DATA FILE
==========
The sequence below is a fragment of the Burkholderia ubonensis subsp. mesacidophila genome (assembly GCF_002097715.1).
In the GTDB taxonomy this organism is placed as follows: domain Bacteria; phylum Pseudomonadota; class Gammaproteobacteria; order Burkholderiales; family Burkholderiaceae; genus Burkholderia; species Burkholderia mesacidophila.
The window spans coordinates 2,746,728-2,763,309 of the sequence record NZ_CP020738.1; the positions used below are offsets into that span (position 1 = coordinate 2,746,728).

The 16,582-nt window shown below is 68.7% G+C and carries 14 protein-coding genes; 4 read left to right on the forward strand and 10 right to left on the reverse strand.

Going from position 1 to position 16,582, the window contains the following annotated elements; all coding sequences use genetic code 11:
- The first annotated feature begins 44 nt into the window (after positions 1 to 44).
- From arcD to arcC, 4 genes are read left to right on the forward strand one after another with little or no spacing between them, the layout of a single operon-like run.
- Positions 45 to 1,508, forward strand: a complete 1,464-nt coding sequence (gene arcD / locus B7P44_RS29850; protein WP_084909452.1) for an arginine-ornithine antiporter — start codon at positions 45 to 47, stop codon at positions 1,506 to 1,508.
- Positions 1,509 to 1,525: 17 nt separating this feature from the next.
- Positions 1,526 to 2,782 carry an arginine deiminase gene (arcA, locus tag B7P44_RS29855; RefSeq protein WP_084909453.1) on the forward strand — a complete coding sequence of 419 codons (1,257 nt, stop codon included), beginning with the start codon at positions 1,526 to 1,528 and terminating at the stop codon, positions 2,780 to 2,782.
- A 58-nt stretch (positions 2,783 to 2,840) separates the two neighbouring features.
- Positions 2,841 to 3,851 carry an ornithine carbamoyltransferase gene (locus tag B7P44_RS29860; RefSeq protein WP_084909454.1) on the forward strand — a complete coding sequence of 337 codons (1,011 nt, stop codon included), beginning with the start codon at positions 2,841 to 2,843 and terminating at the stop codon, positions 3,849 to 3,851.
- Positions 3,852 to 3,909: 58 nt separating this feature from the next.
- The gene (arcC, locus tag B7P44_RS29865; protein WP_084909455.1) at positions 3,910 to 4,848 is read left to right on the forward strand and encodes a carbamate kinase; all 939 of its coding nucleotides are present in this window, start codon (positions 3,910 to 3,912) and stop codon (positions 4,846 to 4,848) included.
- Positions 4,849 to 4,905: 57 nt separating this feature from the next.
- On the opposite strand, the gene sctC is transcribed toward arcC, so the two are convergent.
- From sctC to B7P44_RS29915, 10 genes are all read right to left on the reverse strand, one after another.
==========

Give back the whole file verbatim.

The sequence below is a fragment of the Burkholderia ubonensis subsp. mesacidophila genome (assembly GCF_002097715.1).
In the GTDB taxonomy this organism is placed as follows: domain Bacteria; phylum Pseudomonadota; class Gammaproteobacteria; order Burkholderiales; family Burkholderiaceae; genus Burkholderia; species Burkholderia mesacidophila.
The window spans coordinates 2,746,728-2,763,309 of the sequence record NZ_CP020738.1; the positions used below are offsets into that span (position 1 = coordinate 2,746,728).

The 16,582-nt window shown below is 68.7% G+C and carries 14 protein-coding genes; 4 read left to right on the forward strand and 10 right to left on the reverse strand.

Going from position 1 to position 16,582, the window contains the following annotated elements; all coding sequences use genetic code 11:
- The first annotated feature begins 44 nt into the window (after positions 1 to 44).
- From arcD to arcC, 4 genes are read left to right on the forward strand one after another with little or no spacing between them, the layout of a single operon-like run.
- Positions 45 to 1,508, forward strand: a complete 1,464-nt coding sequence (gene arcD / locus B7P44_RS29850; protein WP_084909452.1) for an arginine-ornithine antiporter — start codon at positions 45 to 47, stop codon at positions 1,506 to 1,508.
- Positions 1,509 to 1,525: 17 nt separating this feature from the next.
- Positions 1,526 to 2,782 carry an arginine deiminase gene (arcA, locus tag B7P44_RS29855; RefSeq protein WP_084909453.1) on the forward strand — a complete coding sequence of 419 codons (1,257 nt, stop codon included), beginning with the start codon at positions 1,526 to 1,528 and terminating at the stop codon, positions 2,780 to 2,782.
- A 58-nt stretch (positions 2,783 to 2,840) separates the two neighbouring features.
- Positions 2,841 to 3,851 carry an ornithine carbamoyltransferase gene (locus tag B7P44_RS29860; RefSeq protein WP_084909454.1) on the forward strand — a complete coding sequence of 337 codons (1,011 nt, stop codon included), beginning with the start codon at positions 2,841 to 2,843 and terminating at the stop codon, positions 3,849 to 3,851.
- Positions 3,852 to 3,909: 58 nt separating this feature from the next.
- The gene (arcC, locus tag B7P44_RS29865; protein WP_084909455.1) at positions 3,910 to 4,848 is read left to right on the forward strand and encodes a carbamate kinase; all 939 of its coding nucleotides are present in this window, start codon (positions 3,910 to 3,912) and stop codon (positions 4,846 to 4,848) included.
- Positions 4,849 to 4,905: 57 nt separating this feature from the next.
- On the opposite strand, the gene sctC is transcribed toward arcC, so the two are convergent.
- From sctC to B7P44_RS29915, 10 genes are all read right to left on the reverse strand, one after another.